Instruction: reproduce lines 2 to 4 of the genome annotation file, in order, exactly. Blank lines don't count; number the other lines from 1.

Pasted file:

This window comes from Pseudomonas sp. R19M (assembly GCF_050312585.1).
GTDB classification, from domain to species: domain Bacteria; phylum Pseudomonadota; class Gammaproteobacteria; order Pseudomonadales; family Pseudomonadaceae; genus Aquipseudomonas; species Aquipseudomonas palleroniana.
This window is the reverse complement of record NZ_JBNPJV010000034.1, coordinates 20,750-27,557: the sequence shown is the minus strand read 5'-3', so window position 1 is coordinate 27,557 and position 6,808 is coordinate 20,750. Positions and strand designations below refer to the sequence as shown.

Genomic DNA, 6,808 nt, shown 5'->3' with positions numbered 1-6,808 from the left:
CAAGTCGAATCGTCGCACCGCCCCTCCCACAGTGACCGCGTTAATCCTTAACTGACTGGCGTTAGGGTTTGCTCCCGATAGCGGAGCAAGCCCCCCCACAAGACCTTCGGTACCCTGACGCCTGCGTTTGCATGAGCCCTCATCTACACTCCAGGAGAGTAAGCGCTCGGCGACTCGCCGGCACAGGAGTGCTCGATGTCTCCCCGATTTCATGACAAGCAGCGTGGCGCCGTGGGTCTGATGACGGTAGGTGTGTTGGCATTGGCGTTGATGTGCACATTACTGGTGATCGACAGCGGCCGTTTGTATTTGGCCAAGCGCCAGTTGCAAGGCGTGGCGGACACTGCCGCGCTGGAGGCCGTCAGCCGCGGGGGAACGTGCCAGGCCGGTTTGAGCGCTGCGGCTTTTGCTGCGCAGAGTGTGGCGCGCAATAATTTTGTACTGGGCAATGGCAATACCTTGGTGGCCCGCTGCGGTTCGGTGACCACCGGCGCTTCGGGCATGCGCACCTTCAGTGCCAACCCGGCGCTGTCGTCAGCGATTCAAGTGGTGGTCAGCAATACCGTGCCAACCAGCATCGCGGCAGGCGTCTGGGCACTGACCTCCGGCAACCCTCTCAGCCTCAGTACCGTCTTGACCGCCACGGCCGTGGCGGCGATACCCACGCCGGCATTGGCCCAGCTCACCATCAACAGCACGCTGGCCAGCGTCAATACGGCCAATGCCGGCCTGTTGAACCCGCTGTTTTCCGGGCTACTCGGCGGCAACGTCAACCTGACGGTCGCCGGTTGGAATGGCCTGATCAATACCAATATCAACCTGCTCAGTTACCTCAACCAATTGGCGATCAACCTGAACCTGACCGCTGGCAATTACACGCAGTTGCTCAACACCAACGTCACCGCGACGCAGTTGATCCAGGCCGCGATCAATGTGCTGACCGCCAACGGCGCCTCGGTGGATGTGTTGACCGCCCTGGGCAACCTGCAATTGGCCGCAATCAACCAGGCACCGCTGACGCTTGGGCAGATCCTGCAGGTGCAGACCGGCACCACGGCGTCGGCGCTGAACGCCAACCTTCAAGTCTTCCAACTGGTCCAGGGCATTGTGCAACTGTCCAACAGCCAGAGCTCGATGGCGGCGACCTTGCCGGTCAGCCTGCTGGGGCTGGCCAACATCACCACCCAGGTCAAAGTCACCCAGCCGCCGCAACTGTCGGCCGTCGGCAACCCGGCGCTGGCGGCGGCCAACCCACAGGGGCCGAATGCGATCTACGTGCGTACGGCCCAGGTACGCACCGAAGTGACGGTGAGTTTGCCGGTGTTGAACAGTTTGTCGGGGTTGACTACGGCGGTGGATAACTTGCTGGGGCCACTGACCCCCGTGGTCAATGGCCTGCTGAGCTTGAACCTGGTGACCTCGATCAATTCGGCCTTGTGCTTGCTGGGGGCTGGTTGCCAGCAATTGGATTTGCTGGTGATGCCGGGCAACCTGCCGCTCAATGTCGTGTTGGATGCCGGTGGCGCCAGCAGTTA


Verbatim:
GTDB classification, from domain to species: domain Bacteria; phylum Pseudomonadota; class Gammaproteobacteria; order Pseudomonadales; family Pseudomonadaceae; genus Aquipseudomonas; species Aquipseudomonas palleroniana.
This window is the reverse complement of record NZ_JBNPJV010000034.1, coordinates 20,750-27,557: the sequence shown is the minus strand read 5'-3', so window position 1 is coordinate 27,557 and position 6,808 is coordinate 20,750. Positions and strand designations below refer to the sequence as shown.

Genomic DNA, 6,808 nt, shown 5'->3' with positions numbered 1-6,808 from the left: